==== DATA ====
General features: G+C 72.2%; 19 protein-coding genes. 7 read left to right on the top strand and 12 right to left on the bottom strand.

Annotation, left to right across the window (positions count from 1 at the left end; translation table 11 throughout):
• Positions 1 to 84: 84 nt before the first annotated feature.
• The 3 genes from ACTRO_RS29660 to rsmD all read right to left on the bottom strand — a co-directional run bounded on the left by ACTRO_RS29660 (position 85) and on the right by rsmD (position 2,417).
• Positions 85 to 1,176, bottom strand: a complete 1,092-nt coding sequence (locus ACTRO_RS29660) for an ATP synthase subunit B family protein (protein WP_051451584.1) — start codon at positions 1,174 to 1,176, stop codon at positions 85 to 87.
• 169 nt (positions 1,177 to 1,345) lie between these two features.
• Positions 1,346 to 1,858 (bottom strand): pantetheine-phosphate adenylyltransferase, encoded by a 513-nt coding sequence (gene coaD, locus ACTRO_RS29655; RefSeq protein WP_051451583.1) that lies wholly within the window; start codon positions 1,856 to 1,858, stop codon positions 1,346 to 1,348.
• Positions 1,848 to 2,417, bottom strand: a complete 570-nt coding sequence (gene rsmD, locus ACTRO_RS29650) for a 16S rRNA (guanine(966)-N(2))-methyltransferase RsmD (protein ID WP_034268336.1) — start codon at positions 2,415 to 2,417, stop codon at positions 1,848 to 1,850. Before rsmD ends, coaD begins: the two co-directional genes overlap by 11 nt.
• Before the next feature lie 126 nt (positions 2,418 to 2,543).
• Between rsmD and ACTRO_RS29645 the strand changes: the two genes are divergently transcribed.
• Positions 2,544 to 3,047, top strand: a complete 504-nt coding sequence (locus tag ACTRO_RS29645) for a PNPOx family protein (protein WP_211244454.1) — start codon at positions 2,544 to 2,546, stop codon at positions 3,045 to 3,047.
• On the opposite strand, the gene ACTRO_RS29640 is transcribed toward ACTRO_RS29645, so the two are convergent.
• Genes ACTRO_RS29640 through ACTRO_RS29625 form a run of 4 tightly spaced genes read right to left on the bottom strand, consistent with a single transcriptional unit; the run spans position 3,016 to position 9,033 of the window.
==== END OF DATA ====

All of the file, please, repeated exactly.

General features: G+C 72.2%; 19 protein-coding genes. 7 read left to right on the top strand and 12 right to left on the bottom strand.

Annotation, left to right across the window (positions count from 1 at the left end; translation table 11 throughout):
• Positions 1 to 84: 84 nt before the first annotated feature.
• The 3 genes from ACTRO_RS29660 to rsmD all read right to left on the bottom strand — a co-directional run bounded on the left by ACTRO_RS29660 (position 85) and on the right by rsmD (position 2,417).
• Positions 85 to 1,176, bottom strand: a complete 1,092-nt coding sequence (locus ACTRO_RS29660) for an ATP synthase subunit B family protein (protein WP_051451584.1) — start codon at positions 1,174 to 1,176, stop codon at positions 85 to 87.
• 169 nt (positions 1,177 to 1,345) lie between these two features.
• Positions 1,346 to 1,858 (bottom strand): pantetheine-phosphate adenylyltransferase, encoded by a 513-nt coding sequence (gene coaD, locus ACTRO_RS29655; RefSeq protein WP_051451583.1) that lies wholly within the window; start codon positions 1,856 to 1,858, stop codon positions 1,346 to 1,348.
• Positions 1,848 to 2,417, bottom strand: a complete 570-nt coding sequence (gene rsmD, locus ACTRO_RS29650) for a 16S rRNA (guanine(966)-N(2))-methyltransferase RsmD (protein ID WP_034268336.1) — start codon at positions 2,415 to 2,417, stop codon at positions 1,848 to 1,850. Before rsmD ends, coaD begins: the two co-directional genes overlap by 11 nt.
• Before the next feature lie 126 nt (positions 2,418 to 2,543).
• Between rsmD and ACTRO_RS29645 the strand changes: the two genes are divergently transcribed.
• Positions 2,544 to 3,047, top strand: a complete 504-nt coding sequence (locus tag ACTRO_RS29645) for a PNPOx family protein (protein WP_211244454.1) — start codon at positions 2,544 to 2,546, stop codon at positions 3,045 to 3,047.
• On the opposite strand, the gene ACTRO_RS29640 is transcribed toward ACTRO_RS29645, so the two are convergent.
• Genes ACTRO_RS29640 through ACTRO_RS29625 form a run of 4 tightly spaced genes read right to left on the bottom strand, consistent with a single transcriptional unit; the run spans position 3,016 to position 9,033 of the window.